Boyce Beats Black in U.K. $39,000 Turner Contemporary-Art Prize

Martin Boyce Installation
"Night Terrace - Lantern Chains - Forgotten Seas - Sky," a work by artist Martin Boyce, nominated for the 2011 Turner Prize. The U.K.'s highest contemporary-art accolade goes out this year at the Baltic Centre for Contemporary Art in Gateshead, England. Photographer: Keith Hunter/The Modern Institute/Baltic/Tate via Bloomberg

Martin Boyce last night won the Turner Prize, the U.K.’s top contemporary-art award, beating contenders known for crafting artworks out of plastic sheeting, lipstick and overhead projectors.

Boyce -- whose sculptural installations use furniture, lighting and design -- took his award from photographer Mario Testino in a televised ceremony at the Baltic Centre for Contemporary Art in Gateshead, northern England.

“The Turner Prize has done so much for art,” Boyce told Channel 4, which broadcast the ceremony live. “It’s brought art to an audience, and it’s just an honor to be part of that.”

Moments earlier, the unflamboyant winner -- wearing a black suit and an open-neck white shirt -- stepped up to collect his 25,000 pound ($39,000) prize. At the same time, a burly, bare-chested man in a pink tutu pushed his way forward and sat next to the podium before being quickly whisked away by security.

“At a time when education has been through the wringer,” Boyce said, “I want to acknowledge the value of accessible education and important teachers.”

Set up in 1984, the Turner Prize has drawn tabloid mockery over the years for favoring provocative art. Past winners include Martin Creed, whose submission for the Turner Prize exhibition was the light switch in the gallery room; Damien Hirst, known for his sharks in formaldehyde; and Grayson Perry, a cross-dressing potter.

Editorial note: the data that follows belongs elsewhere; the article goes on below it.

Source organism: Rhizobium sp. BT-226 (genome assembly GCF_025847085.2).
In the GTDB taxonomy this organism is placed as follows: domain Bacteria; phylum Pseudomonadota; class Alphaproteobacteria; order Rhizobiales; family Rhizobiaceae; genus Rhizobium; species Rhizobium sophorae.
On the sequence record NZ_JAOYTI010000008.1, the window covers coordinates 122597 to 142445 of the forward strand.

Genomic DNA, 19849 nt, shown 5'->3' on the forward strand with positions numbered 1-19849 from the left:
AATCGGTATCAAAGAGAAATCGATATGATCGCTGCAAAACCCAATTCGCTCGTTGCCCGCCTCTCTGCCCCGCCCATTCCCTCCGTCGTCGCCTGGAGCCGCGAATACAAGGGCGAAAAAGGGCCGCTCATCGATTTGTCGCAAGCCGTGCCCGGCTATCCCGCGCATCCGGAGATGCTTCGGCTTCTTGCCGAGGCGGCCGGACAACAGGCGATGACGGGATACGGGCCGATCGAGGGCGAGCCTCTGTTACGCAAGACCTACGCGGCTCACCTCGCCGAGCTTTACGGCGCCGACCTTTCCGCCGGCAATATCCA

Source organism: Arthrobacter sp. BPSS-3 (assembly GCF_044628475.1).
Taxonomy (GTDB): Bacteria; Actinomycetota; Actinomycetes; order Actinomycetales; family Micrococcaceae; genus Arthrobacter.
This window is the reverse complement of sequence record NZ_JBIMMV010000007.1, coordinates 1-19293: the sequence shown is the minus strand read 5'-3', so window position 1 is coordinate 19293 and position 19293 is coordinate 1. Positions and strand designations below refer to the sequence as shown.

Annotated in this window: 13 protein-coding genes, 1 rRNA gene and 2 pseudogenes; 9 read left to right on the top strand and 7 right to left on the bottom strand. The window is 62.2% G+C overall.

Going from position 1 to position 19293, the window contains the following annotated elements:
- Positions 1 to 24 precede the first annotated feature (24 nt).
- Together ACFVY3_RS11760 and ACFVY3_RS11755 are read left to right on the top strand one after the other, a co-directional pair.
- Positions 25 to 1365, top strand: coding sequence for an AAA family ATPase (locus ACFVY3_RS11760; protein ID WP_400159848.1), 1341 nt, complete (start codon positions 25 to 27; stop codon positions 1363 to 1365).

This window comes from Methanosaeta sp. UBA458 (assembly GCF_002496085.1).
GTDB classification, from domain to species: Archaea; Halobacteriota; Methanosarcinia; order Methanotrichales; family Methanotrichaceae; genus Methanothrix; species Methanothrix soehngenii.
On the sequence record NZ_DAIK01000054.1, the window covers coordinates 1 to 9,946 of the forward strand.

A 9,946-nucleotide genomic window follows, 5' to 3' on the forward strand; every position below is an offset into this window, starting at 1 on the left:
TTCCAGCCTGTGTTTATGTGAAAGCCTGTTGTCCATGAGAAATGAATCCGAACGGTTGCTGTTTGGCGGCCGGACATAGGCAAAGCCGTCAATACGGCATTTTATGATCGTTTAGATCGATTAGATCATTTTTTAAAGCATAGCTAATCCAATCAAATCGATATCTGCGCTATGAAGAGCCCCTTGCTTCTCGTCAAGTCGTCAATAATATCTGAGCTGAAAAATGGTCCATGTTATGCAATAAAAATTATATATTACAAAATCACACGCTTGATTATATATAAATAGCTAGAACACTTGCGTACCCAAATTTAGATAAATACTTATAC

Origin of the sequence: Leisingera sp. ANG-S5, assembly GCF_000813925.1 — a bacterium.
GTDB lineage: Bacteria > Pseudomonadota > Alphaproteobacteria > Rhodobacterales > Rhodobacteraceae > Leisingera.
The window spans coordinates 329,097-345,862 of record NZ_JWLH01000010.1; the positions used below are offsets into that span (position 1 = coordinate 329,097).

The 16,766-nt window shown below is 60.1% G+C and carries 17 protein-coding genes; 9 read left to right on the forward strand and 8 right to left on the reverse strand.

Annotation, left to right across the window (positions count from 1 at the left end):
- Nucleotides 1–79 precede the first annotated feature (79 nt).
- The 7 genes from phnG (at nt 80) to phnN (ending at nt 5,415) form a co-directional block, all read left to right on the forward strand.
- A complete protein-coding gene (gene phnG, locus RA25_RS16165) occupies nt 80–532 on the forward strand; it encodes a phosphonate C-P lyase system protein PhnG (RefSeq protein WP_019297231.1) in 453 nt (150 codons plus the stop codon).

Cerebral Winners

As British art has moved away from the sensational, the prizewinners have been more cerebral, and their work more intangible. Last year’s winner was Scotland-born Susan Philipsz, who makes sound-based installations where her recorded singing voice rings out in public places.

This year’s five-person jury, led by Penelope Curtis, Tate Britain’s director, preferred Boyce to Karla Black, whose floor-based or hanging sculptures use plastic sheeting and plaster as well as lipstick, nail polish and eye shadow.

The other two nominees were Hilary Lloyd, who makes video installations where projectors become part of the art; and George Shaw, who paints his childhood surroundings -- the housing estate and the local pub in Coventry, central England.

Boyce had work in the Royal Academy of Arts’ “Modern British Sculpture” show earlier this year.

As his entry in the Turner Prize nominees’ exhibition, he drew inspiration from four concrete trees designed for a modernist garden in 1925. He turned them into motifs for his practice, and for a new typeface.

Boyce was shortlisted for the prize on the strength of his solo exhibition at the Galerie Eva Presenhuber in Zurich, which the jury revisited before making up its mind.

The Turner Prize goes to “a British artist under 50 for an outstanding exhibition or other presentation of their work” in the 12 months before April 4, 2011. The prize money is 25,000 pounds for the winner and 5,000 pounds each for the runners-up.

Other past winners include Anish Kapoor, Antony Gormley and Mark Wallinger.

(Farah Nayeri writes for Muse, the arts and leisure section of Bloomberg News. The opinions expressed are her own.)

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